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Planning a Sensory-Friendly Halloween

Planning a Sensory-Friendly Halloween

By now you’re probably getting pretty familiar with some of the sensory issues affecting some children (and adults) with autism and similar disorders. Many little ones, these days, are sensory seekers, sensory defenders or a pretty diverse combination of both. With current CDC numbers at 1 in 68 children with autism, we will be interacting …

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By now you’re probably getting pretty familiar with some of the sensory issues affecting some children (and adults) with autism and similar disorders. Many little ones, these days, are sensory seekers, sensory defenders or a pretty diverse combination of both. With current CDC numbers at 1 in 68 children with autism, we will be interacting with children with autism this Halloween. Here are a few tips to ensure that this year you can provide a sensory-friendly Halloween experience to anyone that comes to your door. Are you planning a Halloween party? Use these tips to ensure all of your guests have a great time.

Take it Easy on The Special Effects

Sure, the loud music and fog machines can be fun but they can also be overwhelming to a number of children. Tone that Halloween party down and just watch how many more children can come to your door. If I had a nickel for every time a parent had to take their child (autism or not) home from Halloween sensory overload, I’d be rich.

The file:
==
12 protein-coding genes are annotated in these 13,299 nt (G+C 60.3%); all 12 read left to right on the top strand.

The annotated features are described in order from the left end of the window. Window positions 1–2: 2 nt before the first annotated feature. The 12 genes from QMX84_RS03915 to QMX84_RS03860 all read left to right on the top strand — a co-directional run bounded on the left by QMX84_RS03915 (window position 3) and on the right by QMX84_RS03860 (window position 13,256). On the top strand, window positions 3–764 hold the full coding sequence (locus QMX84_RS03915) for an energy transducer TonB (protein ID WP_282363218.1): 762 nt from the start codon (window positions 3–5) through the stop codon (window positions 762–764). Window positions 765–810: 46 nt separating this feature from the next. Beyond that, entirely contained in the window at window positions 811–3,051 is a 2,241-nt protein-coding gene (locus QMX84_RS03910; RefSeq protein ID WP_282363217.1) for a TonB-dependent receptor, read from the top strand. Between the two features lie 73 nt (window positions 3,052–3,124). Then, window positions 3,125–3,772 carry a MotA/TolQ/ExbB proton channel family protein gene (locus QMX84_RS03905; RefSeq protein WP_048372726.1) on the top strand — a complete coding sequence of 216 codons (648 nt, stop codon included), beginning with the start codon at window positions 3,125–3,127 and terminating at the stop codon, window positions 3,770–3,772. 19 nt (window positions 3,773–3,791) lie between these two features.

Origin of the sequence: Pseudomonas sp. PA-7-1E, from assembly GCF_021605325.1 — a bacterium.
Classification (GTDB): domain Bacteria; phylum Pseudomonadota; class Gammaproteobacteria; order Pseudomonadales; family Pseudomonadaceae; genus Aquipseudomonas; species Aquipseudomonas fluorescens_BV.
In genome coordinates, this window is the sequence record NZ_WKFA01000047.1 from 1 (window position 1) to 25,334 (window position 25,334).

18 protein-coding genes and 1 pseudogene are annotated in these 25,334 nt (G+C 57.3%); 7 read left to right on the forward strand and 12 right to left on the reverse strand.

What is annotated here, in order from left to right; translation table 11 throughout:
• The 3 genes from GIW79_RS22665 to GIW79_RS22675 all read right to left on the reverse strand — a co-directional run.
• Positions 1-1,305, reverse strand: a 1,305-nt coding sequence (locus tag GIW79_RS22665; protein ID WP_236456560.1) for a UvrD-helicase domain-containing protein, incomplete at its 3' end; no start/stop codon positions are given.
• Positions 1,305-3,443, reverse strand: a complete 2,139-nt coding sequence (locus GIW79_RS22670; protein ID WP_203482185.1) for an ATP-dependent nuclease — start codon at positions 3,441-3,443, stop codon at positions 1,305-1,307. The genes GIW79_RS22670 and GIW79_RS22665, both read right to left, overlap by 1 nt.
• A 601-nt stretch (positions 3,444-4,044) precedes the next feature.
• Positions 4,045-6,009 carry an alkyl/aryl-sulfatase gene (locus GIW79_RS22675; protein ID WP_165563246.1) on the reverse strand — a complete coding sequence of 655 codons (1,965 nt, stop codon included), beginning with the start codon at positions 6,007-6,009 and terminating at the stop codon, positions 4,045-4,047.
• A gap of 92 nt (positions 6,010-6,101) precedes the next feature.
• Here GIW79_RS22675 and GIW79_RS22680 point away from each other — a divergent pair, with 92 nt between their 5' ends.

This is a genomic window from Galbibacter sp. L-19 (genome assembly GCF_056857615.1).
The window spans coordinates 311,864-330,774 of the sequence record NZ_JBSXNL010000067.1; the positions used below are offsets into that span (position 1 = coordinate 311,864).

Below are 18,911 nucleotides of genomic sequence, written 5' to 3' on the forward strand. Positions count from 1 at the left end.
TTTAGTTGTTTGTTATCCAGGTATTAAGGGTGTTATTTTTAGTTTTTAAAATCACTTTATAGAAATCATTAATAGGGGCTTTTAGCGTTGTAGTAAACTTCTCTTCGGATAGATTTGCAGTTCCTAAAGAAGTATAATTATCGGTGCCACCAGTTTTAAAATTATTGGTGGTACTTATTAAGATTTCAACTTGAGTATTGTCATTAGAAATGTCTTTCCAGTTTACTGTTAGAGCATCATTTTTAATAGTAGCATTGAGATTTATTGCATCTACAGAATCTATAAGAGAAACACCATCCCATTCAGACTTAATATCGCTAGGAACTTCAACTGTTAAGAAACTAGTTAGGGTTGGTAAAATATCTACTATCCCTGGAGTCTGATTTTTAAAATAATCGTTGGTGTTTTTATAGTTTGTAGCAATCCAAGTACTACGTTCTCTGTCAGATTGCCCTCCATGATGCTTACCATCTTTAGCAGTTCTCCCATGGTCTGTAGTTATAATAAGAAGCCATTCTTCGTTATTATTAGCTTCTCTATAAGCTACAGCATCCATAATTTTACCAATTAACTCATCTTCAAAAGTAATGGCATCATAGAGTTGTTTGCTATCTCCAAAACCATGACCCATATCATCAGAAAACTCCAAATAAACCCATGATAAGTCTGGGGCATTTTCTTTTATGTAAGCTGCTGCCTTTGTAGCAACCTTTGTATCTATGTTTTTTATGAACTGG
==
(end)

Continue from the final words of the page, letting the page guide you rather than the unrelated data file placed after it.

Let The Little Monsters Choose Their Prize

It’s important not to decide what each child takes from the treat bowl. Feel free to impress upon them that one treat is sufficient but don’t be surprised if ooey gooey gummy worms are too much for a child with autism to manage. The visual, the feel and the smell of such a candy can be revolting to some children. Having a few nonfood options is always a great idea. Halloween pencils are always a hit. Want to learn more about autism and food aversion? Click here.

Dressing Up Can Be Really Hard

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Some children that wish to participate in Halloween may find it almost impossible to wear a costume. Their sensitivities to fabrics can be an issue. Some fabrics may feel like sandpaper to their sensitive skin. Moreover, the idea of change can be a tough one. If a child shows up at your door wearing this, please understand this may be the best they can do.

Don’t Expect Eye Contact or a Greeting

For children with autism eye contact can be very difficult and even painful. Please do not mistake their averted gaze for rudeness. They are simply trying to manage an evening that can be very overwhelming. Furthermore, many children with autism have limited verbal skills. They made not have the ability to greet you. On the contrary they may be too friendly and even say or do things that may seem inappropriate. Go with the flow and look to their parent for guidance. A kind smile will go a long way on an evening when autism parents have their work cut out for them.

Age Can Be Irrelevant

Sometimes children with autism may have reached a chronological age that seems too old for trick or treating. Sure, in some cases, there are teenagers running around well after dark knocking on your door and making you uncomfortable. Please understand, if an older child is trick or treating with an adult at an appropriate time you can safely assume that child is there for the love of Halloween and their age is irrelevant. This is another great opportunity for you to share that kind smile with a tired parent.

Will you house be a sensory-friendly stop this Halloween?

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